Protect your digits
Think of your Social Security number (SSN) as your very own nine-digit serial number. You need one to apply for a job, fill out a tax return, and to open a bank account. If your SSN were to fall into the wrong hands, someone could easily do a world of damage. In order to protect your identity and your funds, read on to discover five times you should never share your Social Security number.
According to Andrew Brandt, lead threat research analyst at Webroot, consumers need to change their way of thinking when it comes to their Social Security numbers. "There are some scenarios when a Social Security number is required, but otherwise, I would say there is absolutely no reason to give it to anyone," he says. "You should train yourself to reflexively not enter your Social Security number onto any form, period."
If the person collecting your application says it won't go through without your Social Security number, Brandt suggests asking them to explain to your satisfaction why it's required. Technically, private companies are allowed to deny service based on your refusal to provide your Social Security number. To work around that, a good strategy is to offer something in place of your SSN, like your driver's license number or even a cash deposit.
Read on for five times you should never share your SSN:
Applications for discount cards
"Just because a supermarket club card application is asking for your Social Security number doesn't mean it's appropriate for you to give it to them, nor is it necessary, or even appropriate for the supermarket club to have that information," Brandt explains.
Over the phone
No matter how convincing the caller may be you should never give your SSN over the phone. So what should you do? If someone claiming to be from your bank, phone company, or health insurance company asks for your Social Security number, Brandt advises you get their name and phone extension, then call them back using the number printed on your latest statement or from their website. This way, you can validate that they're legitimate and not a scammer.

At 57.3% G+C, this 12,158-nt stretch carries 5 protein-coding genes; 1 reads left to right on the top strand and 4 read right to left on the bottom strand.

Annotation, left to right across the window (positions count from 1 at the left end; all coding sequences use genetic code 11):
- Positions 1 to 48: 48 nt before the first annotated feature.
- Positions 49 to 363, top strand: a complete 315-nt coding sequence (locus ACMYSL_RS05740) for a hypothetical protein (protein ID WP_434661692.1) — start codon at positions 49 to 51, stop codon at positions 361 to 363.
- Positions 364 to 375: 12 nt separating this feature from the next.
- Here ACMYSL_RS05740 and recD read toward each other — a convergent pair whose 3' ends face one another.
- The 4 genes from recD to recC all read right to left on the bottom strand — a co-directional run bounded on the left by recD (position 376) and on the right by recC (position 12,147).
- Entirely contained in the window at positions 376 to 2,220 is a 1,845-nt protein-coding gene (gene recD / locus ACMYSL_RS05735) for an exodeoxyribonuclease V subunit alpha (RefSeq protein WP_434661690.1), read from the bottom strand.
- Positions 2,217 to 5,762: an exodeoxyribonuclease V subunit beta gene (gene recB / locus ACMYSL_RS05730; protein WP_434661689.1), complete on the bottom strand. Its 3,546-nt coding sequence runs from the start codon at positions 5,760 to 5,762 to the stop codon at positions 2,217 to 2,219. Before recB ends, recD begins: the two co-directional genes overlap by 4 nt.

The same goes for online. Tami Nealy, director of corporate communications at LifeLock, says banks and health insurance companies will never send an e-mail asking you to reply with your Social Security number. If you receive a suspicious e-mail appearing to be from your bank or insurance provider, validate it by contacting them directly using a phone number from their official website or from your last statement.
Registration for your childs' school
According to Nealy, it's not necessary to provide your Social Security number when registering your youngster for school. Keep in mind that some daycare providers may ask you to sign an acknowledgement of the amount you pay them annually for their records, but they shouldn't require your SSN.
Unless you're on Medicare or Medicaid, your doctor shouldn't require you to provide your SSN. Many doctors think of your Social Security number as their protection against missed payments. So, if your doctor insists on receiving your nine digits, ask if you can pay cash upfront instead. The less eyes that see your SSN, the better.
More ways to prevent identity theft